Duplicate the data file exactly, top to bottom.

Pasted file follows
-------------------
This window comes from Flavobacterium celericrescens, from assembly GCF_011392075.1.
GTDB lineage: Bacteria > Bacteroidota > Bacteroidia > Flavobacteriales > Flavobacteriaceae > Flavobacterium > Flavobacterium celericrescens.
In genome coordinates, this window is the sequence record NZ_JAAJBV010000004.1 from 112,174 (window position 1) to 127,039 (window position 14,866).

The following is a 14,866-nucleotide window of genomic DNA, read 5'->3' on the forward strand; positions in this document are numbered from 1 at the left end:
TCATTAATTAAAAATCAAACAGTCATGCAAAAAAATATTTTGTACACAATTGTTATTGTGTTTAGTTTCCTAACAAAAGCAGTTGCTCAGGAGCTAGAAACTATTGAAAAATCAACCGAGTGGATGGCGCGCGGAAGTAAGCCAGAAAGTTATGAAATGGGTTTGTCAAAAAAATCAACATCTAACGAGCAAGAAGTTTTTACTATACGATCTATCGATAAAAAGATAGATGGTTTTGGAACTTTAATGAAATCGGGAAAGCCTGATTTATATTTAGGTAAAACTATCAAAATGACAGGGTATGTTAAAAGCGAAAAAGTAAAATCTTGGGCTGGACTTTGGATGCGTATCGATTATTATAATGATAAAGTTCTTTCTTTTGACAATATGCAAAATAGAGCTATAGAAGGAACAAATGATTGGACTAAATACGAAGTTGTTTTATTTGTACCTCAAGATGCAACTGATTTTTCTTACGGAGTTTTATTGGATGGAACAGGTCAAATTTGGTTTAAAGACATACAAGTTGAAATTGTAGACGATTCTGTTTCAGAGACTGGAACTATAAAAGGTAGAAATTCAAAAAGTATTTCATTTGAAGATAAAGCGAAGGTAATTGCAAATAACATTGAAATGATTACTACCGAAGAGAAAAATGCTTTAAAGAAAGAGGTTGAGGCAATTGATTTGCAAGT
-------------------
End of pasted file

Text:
This window comes from Flavobacterium celericrescens, from assembly GCF_011392075.1.
GTDB lineage: Bacteria > Bacteroidota > Bacteroidia > Flavobacteriales > Flavobacteriaceae > Flavobacterium > Flavobacterium celericrescens.
In genome coordinates, this window is the sequence record NZ_JAAJBV010000004.1 from 112,174 (window position 1) to 127,039 (window position 14,866).

The following is a 14,866-nucleotide window of genomic DNA, read 5'->3' on the forward strand; positions in this document are numbered from 1 at the left end:
TCATTAATTAAAAATCAAACAGTCATGCAAAAAAATATTTTGTACACAATTGTTATTGTGTTTAGTTTCCTAACAAAAGCAGTTGCTCAGGAGCTAGAAACTATTGAAAAATCAACCGAGTGGATGGCGCGCGGAAGTAAGCCAGAAAGTTATGAAATGGGTTTGTCAAAAAAATCAACATCTAACGAGCAAGAAGTTTTTACTATACGATCTATCGATAAAAAGATAGATGGTTTTGGAACTTTAATGAAATCGGGAAAGCCTGATTTATATTTAGGTAAAACTATCAAAATGACAGGGTATGTTAAAAGCGAAAAAGTAAAATCTTGGGCTGGACTTTGGATGCGTATCGATTATTATAATGATAAAGTTCTTTCTTTTGACAATATGCAAAATAGAGCTATAGAAGGAACAAATGATTGGACTAAATACGAAGTTGTTTTATTTGTACCTCAAGATGCAACTGATTTTTCTTACGGAGTTTTATTGGATGGAACAGGTCAAATTTGGTTTAAAGACATACAAGTTGAAATTGTAGACGATTCTGTTTCAGAGACTGGAACTATAAAAGGTAGAAATTCAAAAAGTATTTCATTTGAAGATAAAGCGAAGGTAATTGCAAATAACATTGAAATGATTACTACCGAAGAGAAAAATGCTTTAAAGAAAGAGGTTGAGGCAATTGATTTGCAAGT